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Sons of strongmen, in Africa and elsewhere, have earned their own notoriety.
Dynastic degeneracy is common in Latin America as well, although curiously, on the continent that perfected the culture of "machismo", two Argentinean leaders, Juan Peron and Nestor Kirchner chose to pass the torch to their wives.
Not all sons have turned out badly. The royal rulers of Jordan, Morocco and Qatar, for example, have thus far governed in a skillful and relatively enlightened manner. Unfortunately, elsewhere, in places like the Democratic Republic of Congo and Syria, the best that can be said is that the presidential sons in power are slightly less bad than the fathers they succeeded.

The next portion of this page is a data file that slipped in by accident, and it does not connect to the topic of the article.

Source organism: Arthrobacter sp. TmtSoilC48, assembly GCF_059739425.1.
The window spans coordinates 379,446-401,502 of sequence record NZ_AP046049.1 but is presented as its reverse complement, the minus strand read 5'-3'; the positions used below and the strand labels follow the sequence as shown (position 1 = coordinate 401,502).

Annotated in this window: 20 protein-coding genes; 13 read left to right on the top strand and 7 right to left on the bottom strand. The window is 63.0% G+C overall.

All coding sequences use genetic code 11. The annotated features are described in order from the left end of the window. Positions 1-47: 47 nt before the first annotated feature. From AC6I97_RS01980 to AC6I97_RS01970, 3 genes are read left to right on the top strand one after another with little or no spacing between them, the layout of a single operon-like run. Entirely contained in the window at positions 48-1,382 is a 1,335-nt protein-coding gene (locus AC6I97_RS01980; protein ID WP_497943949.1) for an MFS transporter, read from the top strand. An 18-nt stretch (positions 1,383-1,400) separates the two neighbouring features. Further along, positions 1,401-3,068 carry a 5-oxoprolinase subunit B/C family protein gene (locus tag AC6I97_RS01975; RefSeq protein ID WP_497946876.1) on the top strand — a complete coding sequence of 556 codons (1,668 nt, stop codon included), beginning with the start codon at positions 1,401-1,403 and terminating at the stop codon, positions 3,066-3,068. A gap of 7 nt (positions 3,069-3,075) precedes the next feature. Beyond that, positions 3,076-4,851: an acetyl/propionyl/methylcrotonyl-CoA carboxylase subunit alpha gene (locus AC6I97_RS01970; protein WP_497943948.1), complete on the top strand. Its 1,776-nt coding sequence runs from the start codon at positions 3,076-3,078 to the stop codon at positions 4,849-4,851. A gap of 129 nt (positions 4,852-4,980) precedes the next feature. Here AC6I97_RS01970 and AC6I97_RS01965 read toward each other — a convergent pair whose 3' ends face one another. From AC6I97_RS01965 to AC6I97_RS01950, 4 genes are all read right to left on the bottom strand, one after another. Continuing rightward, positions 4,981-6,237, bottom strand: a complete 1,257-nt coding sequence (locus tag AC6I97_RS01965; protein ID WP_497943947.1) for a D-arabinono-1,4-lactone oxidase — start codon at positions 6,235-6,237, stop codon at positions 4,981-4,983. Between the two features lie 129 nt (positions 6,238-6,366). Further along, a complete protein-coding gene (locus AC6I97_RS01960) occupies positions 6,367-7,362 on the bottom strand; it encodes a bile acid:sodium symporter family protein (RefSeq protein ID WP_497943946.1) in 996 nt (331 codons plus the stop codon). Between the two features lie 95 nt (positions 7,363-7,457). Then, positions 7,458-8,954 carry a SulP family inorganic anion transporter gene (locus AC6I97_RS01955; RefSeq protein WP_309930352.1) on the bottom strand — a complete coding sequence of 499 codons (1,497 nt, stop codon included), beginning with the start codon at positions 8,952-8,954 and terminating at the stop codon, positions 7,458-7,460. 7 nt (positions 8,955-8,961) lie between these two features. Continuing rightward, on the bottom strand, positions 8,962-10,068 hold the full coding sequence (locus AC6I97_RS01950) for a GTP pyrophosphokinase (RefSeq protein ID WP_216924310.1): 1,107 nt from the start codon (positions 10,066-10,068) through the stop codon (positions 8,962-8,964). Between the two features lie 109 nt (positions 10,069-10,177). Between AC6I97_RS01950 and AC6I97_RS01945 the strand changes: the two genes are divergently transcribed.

Worryingly, in Egypt, Libya and Yemen, there are sons waiting in the wings who have not impressed observers and who may very well prove less effective and less democratic than their progenitors.
Despite the United States' periodic flirtation with families like the Kennedys and the Bushes, the Western world has, in modern times, largely steered clear of this phenomenon. Instead it has placed its faith in institutions: political parties, bureaucracies, courts, trade unions, media outlets etc. These establishments, while certainly not free from venality and incompetence, tend to avoid the outright brutality and corruption that characterize most family affairs. As developing nations struggle with advancing democratic practices, they would do well to avoid patrimonial politics and invest in institutional development.
Christian Hennemeyer has lived and worked in Africa for more than 20 years. He has also worked the Caribbean, the Balkans and the Middle East. He currently lives in Washington, D.C.